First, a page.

we have assumed privatization, except in Alaska.
Alaska’s sole congressman Don Young, who supports efforts to privatize air traffic control, got two Alaska airports struck from the privatization hit list.
Why? Let me quote:
“Of course the criticism of myself,” he said, “is that I exempted the state of Alaska.” But there were ample reasons for that, he said, ticking off a number of them.
“Lastly,” Young said, “my hotel room is on the top floor of the Sheraton, and the airplanes take right off towards my hotel room. Every morning I look out and there’s one coming right at me. It’s an interesting experience and I want to make sure everything is done right in that field.”
(Emphasis added by myself)
Now, I watched Sixty Minutes last night, and I was surprised to learn just how much power Young has in Congress. The episode featured a story about building a Natural Gas pipeline…but Young wants it built in such a way that it traverses most of Alaska before heading into Canada–and considering his influence, he is going to get it….even if a shorter trip across the Arctic Ocean over to Canada, where there is already a pipeline in the works, would be cheaper and more efficient.
Being House Transportation and Infrastructure Committee Chairman has its perks and clout, of course. You do want the Interstates in your area repaired of potholes, right?
And that’s Nuke-le-ar, not Nuke-cu-lur.
Anyway, the Strib (as the Minneapolis Star-Tribune is sometimes called) has an editorial taking the VP to task on his mendacity.
Admittedly, the Strib is the more left of the two major papers in the Minneapolis area (the other being the St. Paul Pioneer Press) and admittedly, this is a fairly progressive place (or to be more accurate, the Democrats here are very progressive, the somewhat less numerous Republicans are equally strongly conservative, it still washes out to overall somewhat progressive). In fact, Scott has told me that sometimes the Strib has been derided as “The Red Star and Tribune.”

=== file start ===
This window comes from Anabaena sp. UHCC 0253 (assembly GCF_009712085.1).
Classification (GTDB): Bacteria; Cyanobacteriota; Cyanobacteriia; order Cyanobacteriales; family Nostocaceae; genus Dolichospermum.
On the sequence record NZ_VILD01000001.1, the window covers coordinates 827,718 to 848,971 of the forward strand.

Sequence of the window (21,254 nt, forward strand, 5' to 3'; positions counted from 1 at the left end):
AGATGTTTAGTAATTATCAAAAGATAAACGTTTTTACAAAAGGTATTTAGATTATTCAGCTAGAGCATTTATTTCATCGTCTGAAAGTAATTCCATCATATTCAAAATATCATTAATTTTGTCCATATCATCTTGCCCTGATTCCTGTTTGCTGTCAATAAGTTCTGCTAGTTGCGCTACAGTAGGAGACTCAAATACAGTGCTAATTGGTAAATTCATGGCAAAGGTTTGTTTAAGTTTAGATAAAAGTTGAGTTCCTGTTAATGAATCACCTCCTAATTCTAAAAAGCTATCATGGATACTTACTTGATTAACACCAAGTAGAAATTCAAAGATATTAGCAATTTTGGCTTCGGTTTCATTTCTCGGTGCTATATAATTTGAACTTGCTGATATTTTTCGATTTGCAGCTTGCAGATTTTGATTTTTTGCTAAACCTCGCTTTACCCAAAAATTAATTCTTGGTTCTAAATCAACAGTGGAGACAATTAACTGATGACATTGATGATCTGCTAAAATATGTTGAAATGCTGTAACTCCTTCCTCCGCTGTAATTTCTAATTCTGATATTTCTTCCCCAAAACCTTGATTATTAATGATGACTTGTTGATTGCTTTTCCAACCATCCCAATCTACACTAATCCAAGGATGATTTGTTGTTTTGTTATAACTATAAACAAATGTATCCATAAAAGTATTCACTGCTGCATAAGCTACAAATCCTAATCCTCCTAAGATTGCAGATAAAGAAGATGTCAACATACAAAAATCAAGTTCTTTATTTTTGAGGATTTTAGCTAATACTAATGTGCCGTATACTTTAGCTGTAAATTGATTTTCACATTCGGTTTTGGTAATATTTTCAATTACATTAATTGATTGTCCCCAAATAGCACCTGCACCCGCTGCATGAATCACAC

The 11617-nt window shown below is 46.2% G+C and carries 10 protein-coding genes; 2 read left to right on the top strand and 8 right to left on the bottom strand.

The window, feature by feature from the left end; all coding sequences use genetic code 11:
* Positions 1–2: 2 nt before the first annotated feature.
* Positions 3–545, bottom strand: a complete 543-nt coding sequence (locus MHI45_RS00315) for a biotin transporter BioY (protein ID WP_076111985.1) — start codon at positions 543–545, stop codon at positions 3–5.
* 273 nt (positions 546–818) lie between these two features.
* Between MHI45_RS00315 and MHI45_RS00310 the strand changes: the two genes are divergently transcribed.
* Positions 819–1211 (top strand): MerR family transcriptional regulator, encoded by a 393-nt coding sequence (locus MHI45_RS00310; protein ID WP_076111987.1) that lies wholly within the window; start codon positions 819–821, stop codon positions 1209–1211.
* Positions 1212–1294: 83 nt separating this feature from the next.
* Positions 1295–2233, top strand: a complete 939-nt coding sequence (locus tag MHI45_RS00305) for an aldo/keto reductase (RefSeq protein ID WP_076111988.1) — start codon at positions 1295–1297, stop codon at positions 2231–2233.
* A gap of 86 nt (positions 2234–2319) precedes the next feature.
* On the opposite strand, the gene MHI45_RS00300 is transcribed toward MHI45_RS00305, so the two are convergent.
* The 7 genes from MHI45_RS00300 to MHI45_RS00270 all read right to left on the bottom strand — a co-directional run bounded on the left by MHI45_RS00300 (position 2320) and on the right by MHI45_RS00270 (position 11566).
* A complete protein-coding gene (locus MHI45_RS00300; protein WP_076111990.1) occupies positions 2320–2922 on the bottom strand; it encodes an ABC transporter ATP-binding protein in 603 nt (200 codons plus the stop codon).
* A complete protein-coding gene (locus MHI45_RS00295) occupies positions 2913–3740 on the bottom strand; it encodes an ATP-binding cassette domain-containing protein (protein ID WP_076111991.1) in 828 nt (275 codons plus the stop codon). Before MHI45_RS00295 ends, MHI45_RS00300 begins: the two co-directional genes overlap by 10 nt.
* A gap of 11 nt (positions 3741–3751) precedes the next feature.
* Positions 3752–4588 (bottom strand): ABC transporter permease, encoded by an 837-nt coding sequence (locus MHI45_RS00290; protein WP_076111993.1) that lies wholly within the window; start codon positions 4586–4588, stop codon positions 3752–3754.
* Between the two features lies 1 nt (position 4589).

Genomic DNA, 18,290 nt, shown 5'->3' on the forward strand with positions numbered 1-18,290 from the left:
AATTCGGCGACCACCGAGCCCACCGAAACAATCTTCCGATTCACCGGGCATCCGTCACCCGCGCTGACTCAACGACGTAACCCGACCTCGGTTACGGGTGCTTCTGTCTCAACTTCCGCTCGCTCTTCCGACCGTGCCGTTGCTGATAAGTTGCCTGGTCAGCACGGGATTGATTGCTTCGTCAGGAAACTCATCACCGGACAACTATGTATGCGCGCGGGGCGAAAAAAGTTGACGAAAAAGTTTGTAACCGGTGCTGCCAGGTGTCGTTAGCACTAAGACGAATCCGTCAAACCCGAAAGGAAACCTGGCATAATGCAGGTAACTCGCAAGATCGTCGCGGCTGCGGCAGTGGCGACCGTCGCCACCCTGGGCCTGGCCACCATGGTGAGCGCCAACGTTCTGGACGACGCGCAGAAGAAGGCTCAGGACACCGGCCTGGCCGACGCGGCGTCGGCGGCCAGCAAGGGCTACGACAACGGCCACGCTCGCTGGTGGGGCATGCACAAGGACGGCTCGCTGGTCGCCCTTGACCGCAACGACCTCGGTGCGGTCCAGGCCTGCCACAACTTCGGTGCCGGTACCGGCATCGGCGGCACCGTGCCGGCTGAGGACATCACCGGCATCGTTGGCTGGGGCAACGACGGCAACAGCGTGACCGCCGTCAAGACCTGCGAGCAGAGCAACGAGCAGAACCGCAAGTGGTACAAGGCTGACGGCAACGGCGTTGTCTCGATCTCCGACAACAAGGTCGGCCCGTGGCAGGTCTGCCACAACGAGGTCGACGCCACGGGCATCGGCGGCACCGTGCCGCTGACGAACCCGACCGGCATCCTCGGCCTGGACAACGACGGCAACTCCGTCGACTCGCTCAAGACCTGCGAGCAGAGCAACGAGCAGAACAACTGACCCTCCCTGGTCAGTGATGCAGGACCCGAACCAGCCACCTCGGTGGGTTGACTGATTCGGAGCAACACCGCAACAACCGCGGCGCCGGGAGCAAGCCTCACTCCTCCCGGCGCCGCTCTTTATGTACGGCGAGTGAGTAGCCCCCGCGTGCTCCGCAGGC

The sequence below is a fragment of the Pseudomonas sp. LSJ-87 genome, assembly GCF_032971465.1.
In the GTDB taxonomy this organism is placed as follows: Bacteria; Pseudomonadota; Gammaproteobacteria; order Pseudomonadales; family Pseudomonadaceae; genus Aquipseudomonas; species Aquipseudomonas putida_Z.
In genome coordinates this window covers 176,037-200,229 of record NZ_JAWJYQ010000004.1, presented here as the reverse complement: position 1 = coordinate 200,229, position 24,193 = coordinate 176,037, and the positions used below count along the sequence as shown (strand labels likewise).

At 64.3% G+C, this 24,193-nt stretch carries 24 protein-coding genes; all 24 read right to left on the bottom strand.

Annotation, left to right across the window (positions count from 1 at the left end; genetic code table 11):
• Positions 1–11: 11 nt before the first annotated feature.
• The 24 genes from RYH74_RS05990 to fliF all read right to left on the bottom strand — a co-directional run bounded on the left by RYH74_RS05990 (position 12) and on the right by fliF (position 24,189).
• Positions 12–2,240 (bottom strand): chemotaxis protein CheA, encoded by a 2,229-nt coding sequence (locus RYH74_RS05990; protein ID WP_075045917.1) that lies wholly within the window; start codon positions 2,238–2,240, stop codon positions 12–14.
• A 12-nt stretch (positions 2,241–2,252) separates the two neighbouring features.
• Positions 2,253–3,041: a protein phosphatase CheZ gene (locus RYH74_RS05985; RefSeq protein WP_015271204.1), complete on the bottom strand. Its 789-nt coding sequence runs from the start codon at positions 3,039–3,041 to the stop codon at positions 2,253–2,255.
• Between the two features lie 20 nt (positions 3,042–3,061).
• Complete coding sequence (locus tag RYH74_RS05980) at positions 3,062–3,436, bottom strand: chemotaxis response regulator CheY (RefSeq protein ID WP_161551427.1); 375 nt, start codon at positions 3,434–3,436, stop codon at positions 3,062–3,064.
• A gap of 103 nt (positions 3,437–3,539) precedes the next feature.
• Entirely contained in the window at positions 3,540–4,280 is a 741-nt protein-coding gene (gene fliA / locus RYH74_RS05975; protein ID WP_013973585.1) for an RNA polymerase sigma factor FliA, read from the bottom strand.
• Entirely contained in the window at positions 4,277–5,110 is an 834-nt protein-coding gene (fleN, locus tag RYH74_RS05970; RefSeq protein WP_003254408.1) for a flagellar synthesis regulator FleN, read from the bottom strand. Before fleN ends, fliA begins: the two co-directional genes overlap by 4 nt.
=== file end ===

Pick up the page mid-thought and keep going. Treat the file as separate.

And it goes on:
But still, the Editorial Board gives Cheney no quarter in this editorial. Sure, there have been some (mostly tepid) criticisms before of the Executive Branch’s mendacity, but this qualitatively and quantatitively different. Read it. And wonder when other papers will dare to do the same.
Thanks to Eschaton for pointing out the weblink for the online version of the Editorial, I read the ‘dead-tree version’ of it this morning.
Now this is rather odd.
It seems one of those weird things, why on Earth would anyone want to see a George Bush Diplomatic Montage in the State Department. The old exhibit seemed far more thematic.
And besides, this sort of montage sounds like its more suited for the White House, than the State Department. It’s just…weird.
With the word that Wesley Clark is about to announce his candidacy for the Democratic Party nomination for president, I’ve already thought of a shorthand for the entire group as a whole. And I am sure that I’m not the only one to think of it.